Exactly where it fits into various users’ setups and workflows: that’s an interesting question. It can act as a front end for MIDI sequencing work, but there are important caveats surrounding specific DAW and instrument compatibility that potential purchasers need to be aware of. It seems to come into its own as a live performance tool, and as a platform for routine–busting experimentation. Thinking more in terms of the audible ends, rather than the MIDI means, mightn’t be a bad idea generally.

Whatever your take on products like this one, we’re fortunate that there are more of them out there than ever before. They might just change the electronic music landscape. And whilst it’s one of the most original, the LinnStrument is also one of the very best.

Sound Sources

Expressive controllers like the LinnStrument seem to have so much going for them. But they have a dirty little secret too: their full expressive potential is only realised with certain DAW applications and virtual instruments.

In the case of the LinnStrument the full, unfettered experience is offered only when you turn on the channel–per–note mode, in which new note triggers are continually assigned their own MIDI channels. That ensures the pitch–bends, swells and Y–axis modulation applied to one note don’t end up applied to others happening around it. A single–channel mode is available, and is actually the factory default, but while it has a role for some monophonic sounds, and is generally more compatible, it’s not as flexible.

Then you need the right DAW. Logic Pro X, Cubase, Bitwig Studio, Reaper, Tracktion and GarageBand are currently the best choices, because they have the necessary multi–channel MIDI input capabilities. All of them make good plug–in hosts for live playing, but the way they record the LinnStrument’s MIDI and offer it up for subsequent editing varies from accommodating to awkward.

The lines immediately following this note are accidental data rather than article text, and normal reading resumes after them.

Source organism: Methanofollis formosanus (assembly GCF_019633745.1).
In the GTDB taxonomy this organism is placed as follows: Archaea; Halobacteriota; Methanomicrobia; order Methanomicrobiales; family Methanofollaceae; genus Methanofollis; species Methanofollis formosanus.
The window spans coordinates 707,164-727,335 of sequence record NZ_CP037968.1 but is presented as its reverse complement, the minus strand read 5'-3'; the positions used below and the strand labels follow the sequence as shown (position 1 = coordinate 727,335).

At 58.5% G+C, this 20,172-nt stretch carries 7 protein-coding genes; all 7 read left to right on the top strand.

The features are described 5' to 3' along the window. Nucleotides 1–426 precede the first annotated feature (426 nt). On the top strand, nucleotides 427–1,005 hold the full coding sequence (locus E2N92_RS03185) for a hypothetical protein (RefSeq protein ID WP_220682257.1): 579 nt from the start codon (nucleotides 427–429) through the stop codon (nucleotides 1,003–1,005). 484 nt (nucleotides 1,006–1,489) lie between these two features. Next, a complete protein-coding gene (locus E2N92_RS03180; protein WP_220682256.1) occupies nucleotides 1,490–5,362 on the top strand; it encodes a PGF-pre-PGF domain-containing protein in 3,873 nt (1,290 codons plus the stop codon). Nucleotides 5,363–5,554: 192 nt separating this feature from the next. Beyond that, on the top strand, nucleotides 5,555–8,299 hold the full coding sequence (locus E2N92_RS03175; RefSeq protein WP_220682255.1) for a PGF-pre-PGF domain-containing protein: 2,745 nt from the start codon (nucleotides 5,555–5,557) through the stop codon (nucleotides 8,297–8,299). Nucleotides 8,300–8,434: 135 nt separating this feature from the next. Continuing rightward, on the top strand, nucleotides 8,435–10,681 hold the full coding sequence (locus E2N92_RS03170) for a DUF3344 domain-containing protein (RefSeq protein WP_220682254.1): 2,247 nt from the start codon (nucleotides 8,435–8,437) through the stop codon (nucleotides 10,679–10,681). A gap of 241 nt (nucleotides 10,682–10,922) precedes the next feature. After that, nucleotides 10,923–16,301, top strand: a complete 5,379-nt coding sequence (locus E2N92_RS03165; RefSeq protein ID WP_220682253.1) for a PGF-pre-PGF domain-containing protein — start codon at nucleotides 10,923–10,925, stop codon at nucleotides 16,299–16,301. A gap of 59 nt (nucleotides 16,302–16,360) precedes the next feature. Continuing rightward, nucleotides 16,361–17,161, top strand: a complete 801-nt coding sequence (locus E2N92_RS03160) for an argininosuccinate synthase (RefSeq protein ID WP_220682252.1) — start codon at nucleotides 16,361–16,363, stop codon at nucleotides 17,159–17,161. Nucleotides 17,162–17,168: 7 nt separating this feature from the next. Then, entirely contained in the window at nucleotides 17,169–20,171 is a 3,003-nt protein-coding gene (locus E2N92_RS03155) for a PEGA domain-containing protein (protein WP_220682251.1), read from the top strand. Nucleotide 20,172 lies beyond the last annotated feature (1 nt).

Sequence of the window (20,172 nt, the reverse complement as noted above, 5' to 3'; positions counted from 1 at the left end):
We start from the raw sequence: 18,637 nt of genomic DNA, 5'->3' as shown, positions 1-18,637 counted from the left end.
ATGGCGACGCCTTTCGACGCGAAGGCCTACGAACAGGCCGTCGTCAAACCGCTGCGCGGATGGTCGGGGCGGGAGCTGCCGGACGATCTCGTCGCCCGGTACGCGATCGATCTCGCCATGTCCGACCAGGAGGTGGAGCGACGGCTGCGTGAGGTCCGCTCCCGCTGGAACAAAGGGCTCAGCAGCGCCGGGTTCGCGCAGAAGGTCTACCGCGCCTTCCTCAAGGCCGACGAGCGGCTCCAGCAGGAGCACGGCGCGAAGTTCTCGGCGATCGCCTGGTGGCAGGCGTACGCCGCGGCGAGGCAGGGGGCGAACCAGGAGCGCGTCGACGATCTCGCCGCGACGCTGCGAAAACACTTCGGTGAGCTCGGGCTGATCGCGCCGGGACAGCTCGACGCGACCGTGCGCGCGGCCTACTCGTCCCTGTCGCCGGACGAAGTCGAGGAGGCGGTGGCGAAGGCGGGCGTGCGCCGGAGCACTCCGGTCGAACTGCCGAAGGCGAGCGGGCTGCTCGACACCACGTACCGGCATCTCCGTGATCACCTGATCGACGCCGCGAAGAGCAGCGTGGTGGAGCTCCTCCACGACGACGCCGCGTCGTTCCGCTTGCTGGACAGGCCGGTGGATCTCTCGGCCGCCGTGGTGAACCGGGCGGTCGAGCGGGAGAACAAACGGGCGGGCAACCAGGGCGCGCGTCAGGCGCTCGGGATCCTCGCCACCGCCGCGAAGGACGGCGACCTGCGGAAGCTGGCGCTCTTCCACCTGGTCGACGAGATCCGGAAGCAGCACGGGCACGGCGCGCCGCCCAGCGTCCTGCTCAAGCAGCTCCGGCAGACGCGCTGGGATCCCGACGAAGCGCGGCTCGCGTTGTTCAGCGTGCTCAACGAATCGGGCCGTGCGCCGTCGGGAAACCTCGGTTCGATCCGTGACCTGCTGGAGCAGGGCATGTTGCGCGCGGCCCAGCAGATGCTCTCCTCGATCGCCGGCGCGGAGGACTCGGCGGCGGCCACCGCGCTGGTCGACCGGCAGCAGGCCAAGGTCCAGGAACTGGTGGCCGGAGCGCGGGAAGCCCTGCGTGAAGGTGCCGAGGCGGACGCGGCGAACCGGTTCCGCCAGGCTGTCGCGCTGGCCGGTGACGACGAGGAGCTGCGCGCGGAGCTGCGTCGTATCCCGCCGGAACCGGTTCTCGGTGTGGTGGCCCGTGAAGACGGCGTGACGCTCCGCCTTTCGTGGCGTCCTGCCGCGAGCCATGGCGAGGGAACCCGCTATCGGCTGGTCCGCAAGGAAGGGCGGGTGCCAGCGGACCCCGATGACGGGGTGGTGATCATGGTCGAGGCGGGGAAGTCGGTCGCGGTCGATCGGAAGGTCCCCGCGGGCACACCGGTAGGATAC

The likes of Live, Studio One, DP and Pro Tools are much less good. They require that you create multiple MIDI input tracks for each virtual instrument you want to play: one track for each note of polyphony. Even then lots of tedious channel routing is required. Recording a performance would result in MIDI events strewn across all the tracks, so editing could be close to unworkable.

What of virtual instruments themselves? Several of Logic’s (including EXS24 and ES2) work well, as does Bitwig Studio’s bundled PolySynth. And here’s a run–down of solid third party options: U–he’s Bazille, Ace and Diva; Sonic Charge’s Synplant; FXpansion’s Strobe 2; and Aalto and Kaivo from Madrona Labs (makers of the expressive Soundplane controller). Omnisphere, Kontakt and Mach Five can be made to work in multi–channel fashion by having a single sound loaded into multiple parts, responding to different MIDI channels. And there’s are a couple of NI Reaktor gizmos out there (a user–created synth and a Reaktor 6 processing block). Finally I’ll mention the various VIs from www.samplemodeling.com, which are probably the current best bet for acoustic sounds, ideally driven from LinnStrument’s single–channel mode.

You can sum up this whole situation by saying that early adopters of expressive controllers need to be pretty open–minded and resilient. They might need to embrace unfamiliar DAWs and synths, and often there’s a bit of homework to do, experimenting with hardware and software settings. Life with the LinnStrument is not as easy as firing up any old DAW/instrument combo and playing it from a MIDI keyboard, and it’s probably not something for absolute beginners either.

At least in the case of the LinnStrument the support on offer (via the support pages on Roger Linn’s web site) is extensive, detailed and helpful.

Guided Play

While the LinnStrument may look ripe for repurposing as a step sequencer, it doesn’t do that. Being about as far from ‘expressive’ as you can get, and at odds with the whole ethos, it probably never will. However, there are ways you can deviate from a conventional playing style.

First, there are a couple of features related to the ‘Low Row’ functionality I mentioned in passing above. Restrike causes the lowest row of pads to become one big note trigger. Touch somewhere in it and any held notes above re–trigger. Strum is similar, except that it’s more suited to finger swipes along the lowest row, and only re–triggers a held note above when it passes the column it is in.

Second, there’s an arpeggiator, which will rhythmically re–trigger held notes in typical up, down, up/down and random orders, over a one to three octave range, or repeat them. You can set or tap a tempo, or slave to an incoming MIDI clock, and set the rate of arpeggiation to several useful musical values, straight and swung.

What’s really nice here is that new note velocities within arpeggiated patterns can be varied by changing the pressure of the held pads. And you can further opt to make the lowest row a rate modifier: with a chord arpeggiating in the normal way, finger swipes left or right momentarily decrease or increase the rate.

Published April 2016